Monitor is easy. It's @ 1A or less draw, so really not much of a load, but a pc can pull 5A ish, so is considerably more.

In older homes, I personally would replace all the outlets in that circuit, making sure to wrap the wires around the terminal screws or crimp inside commercial outlet screws. It's the only safe way to avoid electrical fires and failure points.
 
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Karadjgne

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Test a hairdryer or vacuum cleaner. At @ 1500w or 10+ amps it's far more load than a pc, and won't subject the pc to stops/starts/spikes etc.

If a hairdryer on high will work, it's double what the pc needs, so won't be further issue. It's also infinitly easier to drag a hairdryer around the house than an extension cord.

If the hairdryer doest work, or seems to struggle (you'll definitely hear the difference in fan speeds), then the plug has an issue. Whether that's just that plug, or one further upstream is unknown until you fix it.
 

Mugsy

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Quick follow-up:

Plugging the first-dead (newer) PC into another outlet (currently powering my microwave) did not work. Computer still dead.

It was bizarre to have two computers go dead in similar fashion in the space of a week, but I guess it was just an incredible coincidence. While simply changing plugs was all it took to get the old/second PC working again, changing outlets didn't bring the other back to life.

I still should check the outlet on my UPS that the first PC was plugged into to make sure it's okay.

Only thing left now is to replace the first PC. Hopefully, there are no power issues in my apartment killing PC's (or an ancient virus killing motherboards.)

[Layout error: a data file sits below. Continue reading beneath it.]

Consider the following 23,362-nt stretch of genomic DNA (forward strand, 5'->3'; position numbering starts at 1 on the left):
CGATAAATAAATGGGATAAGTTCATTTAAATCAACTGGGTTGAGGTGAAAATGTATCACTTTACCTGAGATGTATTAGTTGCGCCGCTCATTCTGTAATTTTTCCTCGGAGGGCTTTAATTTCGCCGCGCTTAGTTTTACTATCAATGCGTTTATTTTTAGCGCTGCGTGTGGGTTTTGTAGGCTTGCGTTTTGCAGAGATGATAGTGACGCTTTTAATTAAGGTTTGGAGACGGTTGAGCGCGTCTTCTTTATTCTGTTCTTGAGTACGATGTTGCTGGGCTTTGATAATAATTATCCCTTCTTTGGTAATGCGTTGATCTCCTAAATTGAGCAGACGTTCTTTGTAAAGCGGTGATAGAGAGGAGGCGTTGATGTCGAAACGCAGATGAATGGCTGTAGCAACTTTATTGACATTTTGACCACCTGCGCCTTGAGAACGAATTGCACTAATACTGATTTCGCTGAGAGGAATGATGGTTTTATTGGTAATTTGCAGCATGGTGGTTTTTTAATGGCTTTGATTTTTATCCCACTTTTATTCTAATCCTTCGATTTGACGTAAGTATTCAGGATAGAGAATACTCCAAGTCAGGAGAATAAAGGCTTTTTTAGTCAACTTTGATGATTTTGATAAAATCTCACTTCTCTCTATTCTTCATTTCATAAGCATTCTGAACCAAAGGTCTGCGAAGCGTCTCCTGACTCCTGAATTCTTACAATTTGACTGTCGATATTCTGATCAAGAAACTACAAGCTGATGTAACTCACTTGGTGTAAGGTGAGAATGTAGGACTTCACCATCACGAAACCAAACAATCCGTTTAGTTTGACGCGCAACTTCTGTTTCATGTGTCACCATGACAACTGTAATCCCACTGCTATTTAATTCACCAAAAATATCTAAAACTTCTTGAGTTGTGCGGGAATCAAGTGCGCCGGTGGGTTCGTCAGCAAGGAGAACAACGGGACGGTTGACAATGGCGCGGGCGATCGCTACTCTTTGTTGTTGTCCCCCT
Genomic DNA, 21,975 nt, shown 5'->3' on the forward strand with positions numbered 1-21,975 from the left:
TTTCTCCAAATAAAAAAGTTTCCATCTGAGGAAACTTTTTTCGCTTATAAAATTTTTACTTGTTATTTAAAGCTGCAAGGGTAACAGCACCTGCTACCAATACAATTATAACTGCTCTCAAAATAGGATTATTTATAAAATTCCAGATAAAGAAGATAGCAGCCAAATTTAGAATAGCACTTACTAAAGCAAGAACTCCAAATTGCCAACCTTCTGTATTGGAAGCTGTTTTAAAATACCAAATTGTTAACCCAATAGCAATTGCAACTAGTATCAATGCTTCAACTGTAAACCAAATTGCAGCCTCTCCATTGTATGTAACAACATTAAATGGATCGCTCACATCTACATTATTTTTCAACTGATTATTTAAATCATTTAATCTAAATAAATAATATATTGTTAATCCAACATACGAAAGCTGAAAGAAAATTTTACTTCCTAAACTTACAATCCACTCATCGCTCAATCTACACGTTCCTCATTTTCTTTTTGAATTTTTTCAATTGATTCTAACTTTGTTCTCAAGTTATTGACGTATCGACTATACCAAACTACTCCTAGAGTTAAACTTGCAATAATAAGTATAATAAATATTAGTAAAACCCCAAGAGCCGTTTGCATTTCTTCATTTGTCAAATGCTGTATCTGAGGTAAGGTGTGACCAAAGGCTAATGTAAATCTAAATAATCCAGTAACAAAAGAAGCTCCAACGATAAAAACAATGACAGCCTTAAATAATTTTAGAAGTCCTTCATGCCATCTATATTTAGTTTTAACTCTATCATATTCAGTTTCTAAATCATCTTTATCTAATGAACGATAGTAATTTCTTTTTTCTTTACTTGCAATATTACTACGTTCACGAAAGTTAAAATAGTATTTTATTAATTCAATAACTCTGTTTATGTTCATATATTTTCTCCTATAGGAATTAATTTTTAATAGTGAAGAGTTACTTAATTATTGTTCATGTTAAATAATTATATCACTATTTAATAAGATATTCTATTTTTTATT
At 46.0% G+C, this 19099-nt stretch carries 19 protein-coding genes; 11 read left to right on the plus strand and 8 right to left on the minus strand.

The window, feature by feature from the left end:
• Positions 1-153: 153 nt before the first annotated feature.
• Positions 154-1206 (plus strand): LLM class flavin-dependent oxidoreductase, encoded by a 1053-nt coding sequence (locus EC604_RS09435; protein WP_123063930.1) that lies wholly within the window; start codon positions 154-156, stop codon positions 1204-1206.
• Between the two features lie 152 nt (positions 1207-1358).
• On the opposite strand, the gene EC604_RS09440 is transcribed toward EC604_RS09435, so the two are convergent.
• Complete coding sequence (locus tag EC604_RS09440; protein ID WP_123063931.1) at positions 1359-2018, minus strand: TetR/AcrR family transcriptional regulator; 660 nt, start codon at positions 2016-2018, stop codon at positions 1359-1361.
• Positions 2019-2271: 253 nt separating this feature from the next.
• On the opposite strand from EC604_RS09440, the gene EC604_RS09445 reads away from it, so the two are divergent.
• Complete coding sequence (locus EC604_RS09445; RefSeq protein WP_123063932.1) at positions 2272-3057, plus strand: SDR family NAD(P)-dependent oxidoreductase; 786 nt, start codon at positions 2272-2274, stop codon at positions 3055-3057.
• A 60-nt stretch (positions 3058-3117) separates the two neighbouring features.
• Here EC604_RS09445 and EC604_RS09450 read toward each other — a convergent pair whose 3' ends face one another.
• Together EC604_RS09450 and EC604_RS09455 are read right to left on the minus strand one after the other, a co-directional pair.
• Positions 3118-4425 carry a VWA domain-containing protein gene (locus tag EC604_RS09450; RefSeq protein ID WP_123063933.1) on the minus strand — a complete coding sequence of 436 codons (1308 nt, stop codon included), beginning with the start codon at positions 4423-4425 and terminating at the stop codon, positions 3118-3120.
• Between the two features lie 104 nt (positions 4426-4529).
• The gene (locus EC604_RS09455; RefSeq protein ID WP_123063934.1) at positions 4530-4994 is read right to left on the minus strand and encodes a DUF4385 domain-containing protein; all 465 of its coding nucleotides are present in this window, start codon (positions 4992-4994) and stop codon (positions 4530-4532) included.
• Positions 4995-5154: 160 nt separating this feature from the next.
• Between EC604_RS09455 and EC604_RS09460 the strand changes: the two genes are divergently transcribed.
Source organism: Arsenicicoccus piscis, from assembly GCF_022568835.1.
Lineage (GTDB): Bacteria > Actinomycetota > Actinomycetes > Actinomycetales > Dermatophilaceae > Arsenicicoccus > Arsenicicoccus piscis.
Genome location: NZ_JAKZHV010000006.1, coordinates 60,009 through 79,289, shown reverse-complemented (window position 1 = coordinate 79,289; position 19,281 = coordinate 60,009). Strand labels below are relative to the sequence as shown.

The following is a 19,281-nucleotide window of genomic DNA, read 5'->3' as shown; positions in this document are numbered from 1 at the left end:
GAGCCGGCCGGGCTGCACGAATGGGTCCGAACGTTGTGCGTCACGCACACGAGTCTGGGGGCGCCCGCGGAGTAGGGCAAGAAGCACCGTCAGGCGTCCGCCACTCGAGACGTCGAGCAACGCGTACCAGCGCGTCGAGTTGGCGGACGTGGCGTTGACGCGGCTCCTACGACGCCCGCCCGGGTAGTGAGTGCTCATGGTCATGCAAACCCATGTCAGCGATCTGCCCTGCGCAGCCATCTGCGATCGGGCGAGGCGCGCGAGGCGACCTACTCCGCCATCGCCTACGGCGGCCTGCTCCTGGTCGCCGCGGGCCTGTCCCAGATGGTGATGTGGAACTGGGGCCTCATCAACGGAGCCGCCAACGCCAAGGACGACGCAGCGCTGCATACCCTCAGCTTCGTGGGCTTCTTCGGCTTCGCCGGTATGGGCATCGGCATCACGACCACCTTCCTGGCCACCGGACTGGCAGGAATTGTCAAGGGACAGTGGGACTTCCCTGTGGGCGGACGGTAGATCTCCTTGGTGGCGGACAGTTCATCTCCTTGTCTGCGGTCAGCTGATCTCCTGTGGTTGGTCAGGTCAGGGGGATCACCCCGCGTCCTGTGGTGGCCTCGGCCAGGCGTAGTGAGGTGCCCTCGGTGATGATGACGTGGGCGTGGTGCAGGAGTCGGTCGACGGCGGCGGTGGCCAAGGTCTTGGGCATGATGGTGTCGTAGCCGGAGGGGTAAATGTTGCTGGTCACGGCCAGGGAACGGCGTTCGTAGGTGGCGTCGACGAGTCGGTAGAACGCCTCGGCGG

Thx.
 

Karadjgne

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Yes, plug damage can affect everything from the psu itself to the power cord used, even the ups. Most pc power cords are only rated for 10A, that's a lot less than what the plug is capable of supplying, it's a much thinner wire inside. So with the heat from the plug heating up the cord prong, many times it's the first thing to melt.
 

Mugsy

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Thx for the reply.

"Overheating" does not appear to be an issue with either computer. No "melted" or "burnt" plugs/outlets, and I never felt anything hot/warm. I think the old cheap power strip it was plugged into just wasn't used to that much power running through it for that much time (the similarities of the two PC's apparent deaths seemed too to identical to be a coincidence, but it appears so.)

I (just now) moved my 12-year old (second) PC back to the location of the first PC that died (tired of working at the dining room table on a tiny 20" screen.) The only thing I've done differently (out of an abundance of caution) was to swap the outlets on my UPS that the monitor & PC were using in case the outlet itself had been damaged.

Other than that, the old backup PC seems to be operating fine. I'll keep using the old PC for about a week more till I can rule out "power" issues that might kill any new MoBo.